Utilities exchange traded funds have rewarded investors in significant fashion this, receiving ample adulation in the process.
That praise is well-deserved as utilities are the best-performing sector in the S&P 500 this year. U.S.-focused utilities ETFs, such as the Utilities Select Sector SPDR (NYSEArca: XLU), have produced double-digit returns to go along with above-average dividend yields. XLU, the largest utilities and the leader among the nine sector SPDR ETFs, is up 18% year-to-date and hit a new all-time high Thursday. [Utilities ETFs for the Summer Doldrums]
As is the case across most other sectors, U.S. sector funds have global equivalents, though in a year in which utilities ETFs are soaring, the WisdomTree Global ex-US Utilities Fund (NYSEArca: DBU) arguably is not getting the attention it deserves.
Sure, DBU is small in size ($24.8 million in assets under management) compared to some of the more familiar utilities ETFs, but the fund has given investors plenty of reasons to focus on the facts, not superficial metrics such as size.
The facts are DBU is up 16.4% year-to-date and hit a new 52-week high Thursday. DBU’s underlying index, the WisdomTree Global ex-US Utilities Index (WTGXU), has a dividend yield of almost 4.7%, according to WisdomTree data.
That is well in excess of standard U.S. utilities ETFs, underscoring the point that global dividend stocks often sport heftier yields than their U.S. counterparts from the same sector. [An ETF for High Quality Global Dividends]
DBU’s geographic split is nearly even between developed markets (13) and emerging markets (11). Brazil is the ETF’s largest country weight at almost 12% followed by France at 11.4%. Those country allocations, among others, speak to an interesting trait about DBU. While its U.S. rivals are hitting all-time highs, DBU is nowhere close to doing so.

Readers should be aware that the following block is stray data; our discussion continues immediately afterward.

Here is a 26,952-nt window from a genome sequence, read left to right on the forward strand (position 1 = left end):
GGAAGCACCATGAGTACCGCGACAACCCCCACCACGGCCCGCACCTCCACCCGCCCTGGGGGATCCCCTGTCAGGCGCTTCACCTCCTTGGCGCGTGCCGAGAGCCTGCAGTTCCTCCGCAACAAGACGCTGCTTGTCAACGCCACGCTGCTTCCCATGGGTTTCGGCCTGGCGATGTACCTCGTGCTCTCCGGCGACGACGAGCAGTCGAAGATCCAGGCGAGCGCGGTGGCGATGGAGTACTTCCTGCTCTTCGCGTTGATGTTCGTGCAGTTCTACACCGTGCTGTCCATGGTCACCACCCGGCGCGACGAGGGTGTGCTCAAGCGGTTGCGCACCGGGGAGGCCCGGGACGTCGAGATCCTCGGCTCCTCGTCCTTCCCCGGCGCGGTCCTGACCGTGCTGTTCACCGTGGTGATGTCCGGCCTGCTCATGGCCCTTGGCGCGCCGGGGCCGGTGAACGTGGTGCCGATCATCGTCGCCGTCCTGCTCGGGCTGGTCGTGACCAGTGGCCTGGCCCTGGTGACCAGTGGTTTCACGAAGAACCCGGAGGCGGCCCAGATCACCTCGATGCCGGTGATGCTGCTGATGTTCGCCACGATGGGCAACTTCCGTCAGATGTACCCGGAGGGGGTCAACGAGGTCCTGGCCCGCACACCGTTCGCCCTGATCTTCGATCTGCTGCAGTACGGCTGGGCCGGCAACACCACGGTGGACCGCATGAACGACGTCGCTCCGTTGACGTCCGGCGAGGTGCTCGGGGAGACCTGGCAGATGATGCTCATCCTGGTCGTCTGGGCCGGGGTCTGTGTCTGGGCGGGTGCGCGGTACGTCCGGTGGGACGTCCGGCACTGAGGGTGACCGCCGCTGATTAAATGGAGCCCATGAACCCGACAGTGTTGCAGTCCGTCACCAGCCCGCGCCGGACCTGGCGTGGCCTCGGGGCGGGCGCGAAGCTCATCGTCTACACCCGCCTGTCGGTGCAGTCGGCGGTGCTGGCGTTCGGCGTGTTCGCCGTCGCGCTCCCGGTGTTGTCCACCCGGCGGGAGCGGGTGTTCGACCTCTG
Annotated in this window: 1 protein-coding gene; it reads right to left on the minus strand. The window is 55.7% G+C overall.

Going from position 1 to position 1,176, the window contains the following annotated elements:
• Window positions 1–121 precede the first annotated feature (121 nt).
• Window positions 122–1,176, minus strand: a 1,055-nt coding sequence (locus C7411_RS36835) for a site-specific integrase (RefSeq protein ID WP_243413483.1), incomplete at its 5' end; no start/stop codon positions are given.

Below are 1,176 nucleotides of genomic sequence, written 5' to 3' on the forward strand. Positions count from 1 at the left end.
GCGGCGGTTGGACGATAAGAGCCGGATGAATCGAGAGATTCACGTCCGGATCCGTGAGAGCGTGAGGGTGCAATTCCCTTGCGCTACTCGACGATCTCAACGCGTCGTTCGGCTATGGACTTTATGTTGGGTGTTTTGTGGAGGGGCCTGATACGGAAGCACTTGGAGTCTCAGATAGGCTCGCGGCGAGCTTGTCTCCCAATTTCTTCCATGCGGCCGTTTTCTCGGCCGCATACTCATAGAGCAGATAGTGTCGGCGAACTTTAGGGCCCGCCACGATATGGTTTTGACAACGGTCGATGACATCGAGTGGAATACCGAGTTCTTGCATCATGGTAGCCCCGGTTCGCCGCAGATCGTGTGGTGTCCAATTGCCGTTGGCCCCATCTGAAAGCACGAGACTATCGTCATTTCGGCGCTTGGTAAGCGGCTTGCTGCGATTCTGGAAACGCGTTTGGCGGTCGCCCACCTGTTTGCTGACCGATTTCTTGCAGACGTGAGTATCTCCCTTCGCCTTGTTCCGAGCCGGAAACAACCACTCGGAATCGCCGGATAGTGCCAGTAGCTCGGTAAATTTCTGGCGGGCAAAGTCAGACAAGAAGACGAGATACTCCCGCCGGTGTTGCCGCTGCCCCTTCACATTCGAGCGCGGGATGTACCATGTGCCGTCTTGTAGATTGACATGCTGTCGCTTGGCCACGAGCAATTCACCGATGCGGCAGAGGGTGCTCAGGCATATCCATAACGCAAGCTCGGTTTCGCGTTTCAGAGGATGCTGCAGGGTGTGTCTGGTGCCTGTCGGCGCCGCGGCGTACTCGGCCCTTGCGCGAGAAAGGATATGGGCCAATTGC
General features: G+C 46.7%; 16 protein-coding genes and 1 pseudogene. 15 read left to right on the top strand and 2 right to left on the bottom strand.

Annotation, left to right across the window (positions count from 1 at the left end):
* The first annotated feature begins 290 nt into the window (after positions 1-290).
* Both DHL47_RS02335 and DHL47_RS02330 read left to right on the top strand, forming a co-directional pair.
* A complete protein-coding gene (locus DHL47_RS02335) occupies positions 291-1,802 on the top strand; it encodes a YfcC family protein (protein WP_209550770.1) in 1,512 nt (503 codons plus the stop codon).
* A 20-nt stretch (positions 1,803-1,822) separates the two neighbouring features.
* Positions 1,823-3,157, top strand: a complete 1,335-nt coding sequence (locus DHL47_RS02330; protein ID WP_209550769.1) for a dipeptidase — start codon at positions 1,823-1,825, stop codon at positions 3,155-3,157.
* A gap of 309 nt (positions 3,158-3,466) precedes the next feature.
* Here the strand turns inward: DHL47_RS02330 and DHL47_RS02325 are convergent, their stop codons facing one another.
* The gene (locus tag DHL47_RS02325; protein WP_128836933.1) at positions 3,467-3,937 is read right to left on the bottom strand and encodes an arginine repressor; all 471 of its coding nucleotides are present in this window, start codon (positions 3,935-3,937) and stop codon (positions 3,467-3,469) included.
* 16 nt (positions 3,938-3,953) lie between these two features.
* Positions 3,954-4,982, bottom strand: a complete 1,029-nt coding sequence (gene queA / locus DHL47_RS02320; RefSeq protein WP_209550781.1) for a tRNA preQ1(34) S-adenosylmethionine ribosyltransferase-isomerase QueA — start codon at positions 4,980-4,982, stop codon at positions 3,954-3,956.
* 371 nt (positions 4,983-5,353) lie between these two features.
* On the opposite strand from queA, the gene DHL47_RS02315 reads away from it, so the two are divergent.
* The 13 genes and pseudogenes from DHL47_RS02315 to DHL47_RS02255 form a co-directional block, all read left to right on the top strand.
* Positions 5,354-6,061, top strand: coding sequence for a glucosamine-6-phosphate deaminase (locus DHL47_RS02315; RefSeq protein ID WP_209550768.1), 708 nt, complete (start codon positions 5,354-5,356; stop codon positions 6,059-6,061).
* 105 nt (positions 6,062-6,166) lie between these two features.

That is not a knock on the ETF. One way of looking at the scenario is that DBU may offer the potential from more upside going forward than its U.S. equivalents. With over 22% of its weight going to Brazil and France, betting on more upside for DBU is not outlandish. The iShares MSCI Brazil Capped ETF (NYSEArca: EWZ) needs to double from current levels to reclaim its all-time high while the iShares MSCI France ETF (NYSEArca: EWQ) would need to gain another 33% to achieve that feat. [Big Upside for the France ETF]
DBU’s all-time high is around $37. The ETF closed just under $21 Thursday.
All told, Eurozone nations account for nearly a third of DBU’s weight and that does not include the fund’s exposure to the U.K. or Emerging Europe, indicating the ETF has some leverage to recovering economies throughout Europe. [Global Utilities ETF Sturdy as U.S. Rivals Slide]
DBU offers another advantage: Because it is an international fund, it is less sensitive to changes in U.S. interest rates than domestic utilities ETF. Additionally, the fund has stood strong this year even as some of its constituent countries have raised rates. For example, Brazil has some of the highest rates in the emerging world while the same can be said of New Zealand among developed markets. Higher rates, and soon, appear to be a foregone conclusion in the U.K. Those three countries combine for about 22% of DBU’s weight, but the ETF is still up 16.4% this year.
WisdomTree Global ex-US Utilities Fund Top-10 Holdings